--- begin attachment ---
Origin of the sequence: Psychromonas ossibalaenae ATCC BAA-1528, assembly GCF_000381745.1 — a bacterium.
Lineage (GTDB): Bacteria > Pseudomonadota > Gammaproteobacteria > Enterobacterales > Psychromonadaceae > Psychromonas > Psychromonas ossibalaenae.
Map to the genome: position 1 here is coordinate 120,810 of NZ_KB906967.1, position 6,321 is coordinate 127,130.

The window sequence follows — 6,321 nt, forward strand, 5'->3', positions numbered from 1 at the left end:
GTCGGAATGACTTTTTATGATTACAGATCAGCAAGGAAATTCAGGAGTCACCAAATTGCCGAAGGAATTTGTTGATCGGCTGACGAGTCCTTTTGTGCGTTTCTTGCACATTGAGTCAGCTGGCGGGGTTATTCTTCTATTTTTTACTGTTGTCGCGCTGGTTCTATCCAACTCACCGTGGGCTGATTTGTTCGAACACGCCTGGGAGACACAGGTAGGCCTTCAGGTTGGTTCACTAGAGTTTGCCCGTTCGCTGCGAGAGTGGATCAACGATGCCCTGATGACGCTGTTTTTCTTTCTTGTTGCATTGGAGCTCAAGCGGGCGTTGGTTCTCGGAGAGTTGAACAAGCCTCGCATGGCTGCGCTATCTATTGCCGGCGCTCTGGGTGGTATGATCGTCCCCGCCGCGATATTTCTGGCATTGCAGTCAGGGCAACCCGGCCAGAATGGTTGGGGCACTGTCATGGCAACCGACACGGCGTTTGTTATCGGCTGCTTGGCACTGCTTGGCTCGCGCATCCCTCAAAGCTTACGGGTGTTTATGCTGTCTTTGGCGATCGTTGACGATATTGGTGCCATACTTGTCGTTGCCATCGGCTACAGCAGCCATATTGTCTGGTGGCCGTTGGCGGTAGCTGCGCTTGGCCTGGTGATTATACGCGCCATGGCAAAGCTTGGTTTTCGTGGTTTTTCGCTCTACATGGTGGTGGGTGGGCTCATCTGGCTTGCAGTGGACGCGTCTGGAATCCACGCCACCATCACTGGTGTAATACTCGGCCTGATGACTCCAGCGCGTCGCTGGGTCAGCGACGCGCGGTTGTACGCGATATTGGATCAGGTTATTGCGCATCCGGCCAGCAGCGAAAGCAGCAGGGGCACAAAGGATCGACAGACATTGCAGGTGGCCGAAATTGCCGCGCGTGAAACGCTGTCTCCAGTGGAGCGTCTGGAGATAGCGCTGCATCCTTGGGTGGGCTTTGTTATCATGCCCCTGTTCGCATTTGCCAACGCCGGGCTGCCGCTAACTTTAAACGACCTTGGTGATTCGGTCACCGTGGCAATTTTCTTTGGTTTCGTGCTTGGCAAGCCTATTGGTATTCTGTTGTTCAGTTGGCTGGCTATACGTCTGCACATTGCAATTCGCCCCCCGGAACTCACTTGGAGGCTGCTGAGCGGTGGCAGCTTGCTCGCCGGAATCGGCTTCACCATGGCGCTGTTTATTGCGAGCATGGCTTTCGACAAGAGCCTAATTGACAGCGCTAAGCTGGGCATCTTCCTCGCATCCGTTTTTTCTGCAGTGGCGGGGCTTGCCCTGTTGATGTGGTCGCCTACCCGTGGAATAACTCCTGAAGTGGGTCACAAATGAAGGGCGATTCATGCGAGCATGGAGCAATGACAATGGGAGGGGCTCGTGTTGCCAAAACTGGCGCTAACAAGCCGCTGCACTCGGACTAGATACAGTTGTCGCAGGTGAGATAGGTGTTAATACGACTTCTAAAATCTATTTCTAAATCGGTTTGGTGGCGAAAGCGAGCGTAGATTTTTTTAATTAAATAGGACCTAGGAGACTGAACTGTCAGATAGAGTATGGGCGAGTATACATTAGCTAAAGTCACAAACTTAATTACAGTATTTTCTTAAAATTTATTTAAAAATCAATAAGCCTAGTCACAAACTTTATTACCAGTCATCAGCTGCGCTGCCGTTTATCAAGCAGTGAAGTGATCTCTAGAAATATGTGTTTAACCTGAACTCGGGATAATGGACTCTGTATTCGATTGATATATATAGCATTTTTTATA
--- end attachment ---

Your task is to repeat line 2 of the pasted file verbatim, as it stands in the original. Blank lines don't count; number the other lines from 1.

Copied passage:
Lineage (GTDB): Bacteria > Pseudomonadota > Gammaproteobacteria > Enterobacterales > Psychromonadaceae > Psychromonas > Psychromonas ossibalaenae.